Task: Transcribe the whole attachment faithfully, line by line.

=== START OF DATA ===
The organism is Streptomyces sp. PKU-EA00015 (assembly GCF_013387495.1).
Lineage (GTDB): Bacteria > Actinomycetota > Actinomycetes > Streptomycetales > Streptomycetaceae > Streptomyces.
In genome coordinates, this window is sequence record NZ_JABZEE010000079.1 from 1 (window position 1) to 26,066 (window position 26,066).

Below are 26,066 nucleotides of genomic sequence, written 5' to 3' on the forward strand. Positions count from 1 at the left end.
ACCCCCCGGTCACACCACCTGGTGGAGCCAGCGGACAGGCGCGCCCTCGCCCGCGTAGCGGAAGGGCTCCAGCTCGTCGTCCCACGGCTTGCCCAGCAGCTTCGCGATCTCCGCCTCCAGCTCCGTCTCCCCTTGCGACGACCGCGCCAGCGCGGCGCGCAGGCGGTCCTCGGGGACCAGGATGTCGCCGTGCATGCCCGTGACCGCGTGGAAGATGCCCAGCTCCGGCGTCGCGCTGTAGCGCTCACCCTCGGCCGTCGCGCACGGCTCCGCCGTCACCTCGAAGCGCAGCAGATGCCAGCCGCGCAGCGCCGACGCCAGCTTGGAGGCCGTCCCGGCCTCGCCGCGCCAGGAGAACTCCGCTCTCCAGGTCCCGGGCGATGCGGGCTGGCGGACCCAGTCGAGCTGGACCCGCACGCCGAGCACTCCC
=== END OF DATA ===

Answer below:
The organism is Streptomyces sp. PKU-EA00015 (assembly GCF_013387495.1).
Lineage (GTDB): Bacteria > Actinomycetota > Actinomycetes > Streptomycetales > Streptomycetaceae > Streptomyces.
In genome coordinates, this window is sequence record NZ_JABZEE010000079.1 from 1 (window position 1) to 26,066 (window position 26,066).

Below are 26,066 nucleotides of genomic sequence, written 5' to 3' on the forward strand. Positions count from 1 at the left end.
ACCCCCCGGTCACACCACCTGGTGGAGCCAGCGGACAGGCGCGCCCTCGCCCGCGTAGCGGAAGGGCTCCAGCTCGTCGTCCCACGGCTTGCCCAGCAGCTTCGCGATCTCCGCCTCCAGCTCCGTCTCCCCTTGCGACGACCGCGCCAGCGCGGCGCGCAGGCGGTCCTCGGGGACCAGGATGTCGCCGTGCATGCCCGTGACCGCGTGGAAGATGCCCAGCTCCGGCGTCGCGCTGTAGCGCTCACCCTCGGCCGTCGCGCACGGCTCCGCCGTCACCTCGAAGCGCAGCAGATGCCAGCCGCGCAGCGCCGACGCCAGCTTGGAGGCCGTCCCGGCCTCGCCGCGCCAGGAGAACTCCGCTCTCCAGGTCCCGGGCGATGCGGGCTGGCGGACCCAGTCGAGCTGGACCCGCACGCCGAGCACTCCC